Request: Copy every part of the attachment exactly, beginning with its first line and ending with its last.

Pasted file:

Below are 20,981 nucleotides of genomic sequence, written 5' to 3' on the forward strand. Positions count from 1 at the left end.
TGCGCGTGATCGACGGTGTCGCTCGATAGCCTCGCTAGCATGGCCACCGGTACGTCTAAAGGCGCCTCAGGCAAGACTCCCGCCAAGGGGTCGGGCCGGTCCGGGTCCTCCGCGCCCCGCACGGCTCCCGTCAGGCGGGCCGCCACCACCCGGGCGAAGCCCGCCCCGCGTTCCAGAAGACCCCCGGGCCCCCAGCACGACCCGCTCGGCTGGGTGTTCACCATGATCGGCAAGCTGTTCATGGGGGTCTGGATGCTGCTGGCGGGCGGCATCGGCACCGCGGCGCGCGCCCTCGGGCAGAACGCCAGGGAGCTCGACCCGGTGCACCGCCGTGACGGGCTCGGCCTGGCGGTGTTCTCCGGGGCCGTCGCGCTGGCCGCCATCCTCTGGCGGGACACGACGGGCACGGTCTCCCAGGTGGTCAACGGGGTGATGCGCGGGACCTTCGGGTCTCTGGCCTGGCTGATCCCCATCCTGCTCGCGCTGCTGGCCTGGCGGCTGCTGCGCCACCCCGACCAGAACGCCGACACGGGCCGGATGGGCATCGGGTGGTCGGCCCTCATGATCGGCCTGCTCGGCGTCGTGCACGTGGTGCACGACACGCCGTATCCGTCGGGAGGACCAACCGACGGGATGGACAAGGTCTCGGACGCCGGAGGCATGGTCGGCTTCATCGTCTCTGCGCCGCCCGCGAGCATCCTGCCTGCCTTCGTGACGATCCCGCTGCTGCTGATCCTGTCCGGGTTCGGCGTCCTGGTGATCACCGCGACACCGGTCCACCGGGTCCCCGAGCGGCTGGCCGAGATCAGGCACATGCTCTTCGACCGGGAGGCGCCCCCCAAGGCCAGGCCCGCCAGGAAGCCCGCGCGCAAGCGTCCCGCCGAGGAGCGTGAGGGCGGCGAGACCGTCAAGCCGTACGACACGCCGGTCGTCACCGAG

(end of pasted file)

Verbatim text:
Below are 20,981 nucleotides of genomic sequence, written 5' to 3' on the forward strand. Positions count from 1 at the left end.
TGCGCGTGATCGACGGTGTCGCTCGATAGCCTCGCTAGCATGGCCACCGGTACGTCTAAAGGCGCCTCAGGCAAGACTCCCGCCAAGGGGTCGGGCCGGTCCGGGTCCTCCGCGCCCCGCACGGCTCCCGTCAGGCGGGCCGCCACCACCCGGGCGAAGCCCGCCCCGCGTTCCAGAAGACCCCCGGGCCCCCAGCACGACCCGCTCGGCTGGGTGTTCACCATGATCGGCAAGCTGTTCATGGGGGTCTGGATGCTGCTGGCGGGCGGCATCGGCACCGCGGCGCGCGCCCTCGGGCAGAACGCCAGGGAGCTCGACCCGGTGCACCGCCGTGACGGGCTCGGCCTGGCGGTGTTCTCCGGGGCCGTCGCGCTGGCCGCCATCCTCTGGCGGGACACGACGGGCACGGTCTCCCAGGTGGTCAACGGGGTGATGCGCGGGACCTTCGGGTCTCTGGCCTGGCTGATCCCCATCCTGCTCGCGCTGCTGGCCTGGCGGCTGCTGCGCCACCCCGACCAGAACGCCGACACGGGCCGGATGGGCATCGGGTGGTCGGCCCTCATGATCGGCCTGCTCGGCGTCGTGCACGTGGTGCACGACACGCCGTATCCGTCGGGAGGACCAACCGACGGGATGGACAAGGTCTCGGACGCCGGAGGCATGGTCGGCTTCATCGTCTCTGCGCCGCCCGCGAGCATCCTGCCTGCCTTCGTGACGATCCCGCTGCTGCTGATCCTGTCCGGGTTCGGCGTCCTGGTGATCACCGCGACACCGGTCCACCGGGTCCCCGAGCGGCTGGCCGAGATCAGGCACATGCTCTTCGACCGGGAGGCGCCCCCCAAGGCCAGGCCCGCCAGGAAGCCCGCGCGCAAGCGTCCCGCCGAGGAGCGTGAGGGCGGCGAGACCGTCAAGCCGTACGACACGCCGGTCGTCACCGAG